SANTA RITA, Guam -- Members of the U.S. Coast Guard worked with officials in Rota to test their response capabilities under national requirements and conduct area familiarization to include Tinian on the week of Feb. 6, 2023.
Members of the U.S. Coast Guard Forces Micronesia Sector Guam Incident Management Division, alongside personnel from the U.S. Coast Guard District 14 Planning and Disaster Response Advisory Team, conducted a series of operations in Rota and Tinian, part of the Commonwealth of the Northern Marianas, the second week of February.
"As part of the national preparedness for a response exercise program, response plan holders may be required to participate in a GIUE. These exercises are pass-fail to ensure the facility team can respond to an event promptly, such as getting actual containment and exclusion boom and skimming equipment into use," said Petty Officer 2nd Class Tomas Dunning, a marine safety technician and part of the exercise team.
On Feb. 6, the team conducted the first exercise, a Government Initiated Unannounced Exercise (GIUE), with Mobil Rota. Mobil Rota successfully passed and is exempt from another exercise in the next three years.
On Feb. 7, the same U.S. Coast Guard team conducted a boom deployment in the port of Rota. The U.S. Coast Guard DRAT maintains two trailers of boom equipment, one in Rota and the other in Tinian, to assist local responders. Such gear is limited and not readily available on remote islands.
"In Rota, we used the prepositioned boom working alongside the CNMI Department of Public Safety and the Rota Harbormaster to test a proposed geographic response strategy," said Dunning.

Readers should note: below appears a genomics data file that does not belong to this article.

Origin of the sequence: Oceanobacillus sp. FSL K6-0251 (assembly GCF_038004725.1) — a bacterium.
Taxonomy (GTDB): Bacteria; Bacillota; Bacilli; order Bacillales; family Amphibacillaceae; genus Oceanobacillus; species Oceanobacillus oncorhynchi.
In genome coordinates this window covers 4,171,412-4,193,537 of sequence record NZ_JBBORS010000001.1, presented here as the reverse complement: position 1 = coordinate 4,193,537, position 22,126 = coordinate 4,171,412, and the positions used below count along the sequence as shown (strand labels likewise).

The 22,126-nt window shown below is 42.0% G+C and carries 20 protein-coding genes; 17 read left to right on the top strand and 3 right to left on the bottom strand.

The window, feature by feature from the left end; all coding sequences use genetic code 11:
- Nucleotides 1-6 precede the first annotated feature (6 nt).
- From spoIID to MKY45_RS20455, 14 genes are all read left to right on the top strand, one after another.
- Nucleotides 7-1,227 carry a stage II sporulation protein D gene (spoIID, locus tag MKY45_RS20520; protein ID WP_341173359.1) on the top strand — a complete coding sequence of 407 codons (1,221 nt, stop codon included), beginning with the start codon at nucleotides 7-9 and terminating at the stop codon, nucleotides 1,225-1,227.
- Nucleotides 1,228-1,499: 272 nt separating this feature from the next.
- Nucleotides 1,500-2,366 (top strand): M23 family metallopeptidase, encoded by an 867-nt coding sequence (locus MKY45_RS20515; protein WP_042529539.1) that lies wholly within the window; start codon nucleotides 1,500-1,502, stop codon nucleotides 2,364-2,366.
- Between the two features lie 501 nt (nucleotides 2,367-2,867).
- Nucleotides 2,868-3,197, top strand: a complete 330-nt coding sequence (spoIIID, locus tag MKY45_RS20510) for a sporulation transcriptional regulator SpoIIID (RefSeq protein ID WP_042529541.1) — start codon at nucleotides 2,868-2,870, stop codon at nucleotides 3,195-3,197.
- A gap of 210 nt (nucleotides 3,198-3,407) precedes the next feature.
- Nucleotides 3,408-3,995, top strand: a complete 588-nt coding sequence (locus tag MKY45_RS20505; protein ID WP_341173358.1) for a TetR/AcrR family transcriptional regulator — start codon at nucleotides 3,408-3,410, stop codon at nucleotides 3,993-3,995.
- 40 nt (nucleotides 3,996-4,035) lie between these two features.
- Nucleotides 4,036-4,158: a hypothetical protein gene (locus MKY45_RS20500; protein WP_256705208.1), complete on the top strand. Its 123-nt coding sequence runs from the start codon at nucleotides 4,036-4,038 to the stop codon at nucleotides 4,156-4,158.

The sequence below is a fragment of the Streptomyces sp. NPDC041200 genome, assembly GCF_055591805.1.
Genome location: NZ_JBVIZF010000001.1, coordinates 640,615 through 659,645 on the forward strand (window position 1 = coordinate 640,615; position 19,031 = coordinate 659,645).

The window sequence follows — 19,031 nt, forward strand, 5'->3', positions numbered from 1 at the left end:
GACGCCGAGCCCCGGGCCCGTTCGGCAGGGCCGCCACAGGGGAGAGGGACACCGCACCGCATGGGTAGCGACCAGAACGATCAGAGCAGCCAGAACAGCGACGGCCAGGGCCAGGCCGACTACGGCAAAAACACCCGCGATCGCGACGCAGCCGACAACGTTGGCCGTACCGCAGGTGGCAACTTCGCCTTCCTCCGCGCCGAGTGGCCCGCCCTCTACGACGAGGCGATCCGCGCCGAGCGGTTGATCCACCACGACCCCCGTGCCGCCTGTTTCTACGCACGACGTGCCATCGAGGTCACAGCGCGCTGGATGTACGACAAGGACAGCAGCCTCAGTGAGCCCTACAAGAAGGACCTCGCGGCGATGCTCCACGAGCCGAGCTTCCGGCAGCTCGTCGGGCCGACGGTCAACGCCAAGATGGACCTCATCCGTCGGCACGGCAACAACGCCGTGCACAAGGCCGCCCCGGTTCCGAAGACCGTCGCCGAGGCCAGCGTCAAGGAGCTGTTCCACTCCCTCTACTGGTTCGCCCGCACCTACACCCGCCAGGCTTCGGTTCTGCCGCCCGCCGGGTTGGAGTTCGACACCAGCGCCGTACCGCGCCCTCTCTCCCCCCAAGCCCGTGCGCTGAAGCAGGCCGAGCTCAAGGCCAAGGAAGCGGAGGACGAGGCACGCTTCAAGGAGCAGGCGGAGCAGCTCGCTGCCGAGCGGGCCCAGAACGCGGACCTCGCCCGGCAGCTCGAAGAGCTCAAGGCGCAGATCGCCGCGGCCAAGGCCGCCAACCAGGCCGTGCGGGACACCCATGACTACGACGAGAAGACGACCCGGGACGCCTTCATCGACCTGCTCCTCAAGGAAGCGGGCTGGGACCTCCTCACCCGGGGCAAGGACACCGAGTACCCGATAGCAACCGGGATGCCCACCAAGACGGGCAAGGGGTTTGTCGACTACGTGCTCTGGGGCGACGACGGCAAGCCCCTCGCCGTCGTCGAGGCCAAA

The team deployed 200 feet of boom in assistance with DPS' boat and crew across the entrance to the port. The team determined the geographic response strategy would work in a real-world situation and recommended 250 feet of boom.
"This exercise allowed us to see if it was a realistic way to contain a potential discharge at the port. As a result, DPS becomes an asset familiar with the boom's location and how to deploy it in their vessel. In a real scenario, we know DPS could reliably assist with early stages of response," said Dunning.
On Feb. 8, the team flew to Tinian to check on the other trailer, replacing part of the hitch and identifying other items for repair or replacement, ensuring readiness. In addition, it allowed unit members to become more familiar with the region and the ports in CNMI.
FM/SG comprises nearly 300 personnel conducting response and prevention departments with administrative and logistics support to the Joint Rescue Sub-Center, three fast response cutters, a small boat station, and a marine safety detachment in Saipan. The unit provides a significant portion of the U.S. Coast Guard's enduring regional presence serving the people of the Pacific by conducting 10 of the Service's 11 statutory missions with a focus on search and rescue, defense readiness, living marine resources protection, and ensuring commerce through marine safety and ports, waterways, and coastal security.